Luise SchneiderBy Luise Schneider, ISPI International Director

In the past three years, not only did ISPI have to accept the reality that many members could not attend educational conferences because of budgetary constraints, but it also became apparent they had to reduce their ISPI volunteer hours because of urgent priorities in their work and family life.

For ISPI, this meant financial struggles, reduced staff, and maintaining member services without the full-strength of our member volunteers. One of the unfortunate outcomes of the changing times was ISPI was not unable to react to all volunteer requests appropriately.

When it comes to volunteering, ISPI is well known for welcoming each and every member to take part in committees and to become actively involved. Many members call us their professional home. Even those who have just entered the organization are invited to share their perspectives and obtain hands-on responsibilities.

In the past, ISPI has not always managed to leverage volunteer contributions well. The Board of Directors lost track of initiatives once a Board member left his or her position, headquarters did not manage expectations of staff involvement, and committee chairs failed to take action when volunteer members had performance issues. These performance gaps can be observed in almost all associations, but:

Shouldn’t we know how to resolve this? Aren’t we about performance?

Since ISPI is a volunteer organization, it should be:

  • Ensuring all committees work in concert with the Board of Directors and Headquarters (alignment of goals on all levels)
  • Ensuring volunteers grow their knowledge of ISPI, stay engaged after their assignment, and share their knowledge in the next volunteer position (knowledge transfer)
  • Supporting that working as a volunteer for ISPI becomes such a pleasurable experience you bring your friends in as well (growth in membership)

To streamline the volunteer forces, the Board of Directors is creating, in cooperation with the Volunteer Committee, a volunteer performance system on all levels of the organization.

Volunteer Performance Management System Overview

Vertical Alignment
Society Goals. The Board of Directors has a clear plan through 2013, developed by former Boards, which will ensure we stay on track.

Strategies. The Board has defined five strategies that are directly connected to the Society’s goals. These strategies show us the way to achieve the goals.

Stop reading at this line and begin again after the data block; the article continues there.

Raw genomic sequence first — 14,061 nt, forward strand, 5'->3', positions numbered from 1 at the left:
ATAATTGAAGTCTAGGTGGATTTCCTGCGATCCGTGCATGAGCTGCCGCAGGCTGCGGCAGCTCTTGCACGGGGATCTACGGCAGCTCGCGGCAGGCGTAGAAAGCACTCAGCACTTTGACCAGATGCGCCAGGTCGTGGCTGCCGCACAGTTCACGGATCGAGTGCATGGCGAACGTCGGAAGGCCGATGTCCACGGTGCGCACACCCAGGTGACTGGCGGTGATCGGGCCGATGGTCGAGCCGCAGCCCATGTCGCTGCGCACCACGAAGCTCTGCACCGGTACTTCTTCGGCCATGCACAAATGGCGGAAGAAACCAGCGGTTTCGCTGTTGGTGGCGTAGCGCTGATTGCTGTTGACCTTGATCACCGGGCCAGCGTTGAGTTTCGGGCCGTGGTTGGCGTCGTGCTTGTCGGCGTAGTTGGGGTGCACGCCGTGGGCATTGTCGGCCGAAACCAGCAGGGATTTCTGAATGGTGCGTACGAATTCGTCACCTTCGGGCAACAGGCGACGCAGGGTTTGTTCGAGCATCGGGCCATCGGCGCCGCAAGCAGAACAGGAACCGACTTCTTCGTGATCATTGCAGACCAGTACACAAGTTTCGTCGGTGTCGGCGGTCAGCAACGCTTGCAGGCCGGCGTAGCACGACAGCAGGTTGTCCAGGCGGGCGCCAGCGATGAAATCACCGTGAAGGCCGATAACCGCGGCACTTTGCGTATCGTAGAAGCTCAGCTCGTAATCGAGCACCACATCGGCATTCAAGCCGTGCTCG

Committee Objectives. The Board has aligned all objectives for all committees with these strategies so each team knows:

  1. What to work on
  2. How other teams work in the same direction
  3. How success is going to be measured

Horizontal Alignment
Alignment of Former and New Committees. ISPI creates a system that ensures new teams build on the achievements of former teams as opposed to reinventing the wheel. This will happen on all levels: Board, Headquarters, and committees.

Building Committee Synergies. Committees need to understand where their goals and objectives interface with other teams and how they can build synergies.

Performance Standards
Supporting Volunteers Who Struggle. The Board and the Volunteer Committee are reviewing the Committee and Taskforce Handbook to encourage chairs to take action in case volunteers are not able to follow up on their commitments.

Building a Career Path for High-Performers. We are creating a succession plan for those volunteers who demonstrate high commitment and deliver outstanding results within their volunteer teams. We need to ensure these members are acknowledged and have a development plan that will move them to Society leadership positions.

This is the volunteer performance system as we envision it at the moment. To make sure we do not miss any critical elements, ISPI will reach out to current and past volunteers to learn what members think and how we can get past volunteers back on board.

If you are a volunteer at ISPI, please let us know what you think about our new volunteer performance system structure. If you are not a volunteer yet—why don’t you contact the Volunteer Committee and hop on board? You may send an email to

See you at the conference in Orlando, April 10-13. Register now; make sure you do not miss it!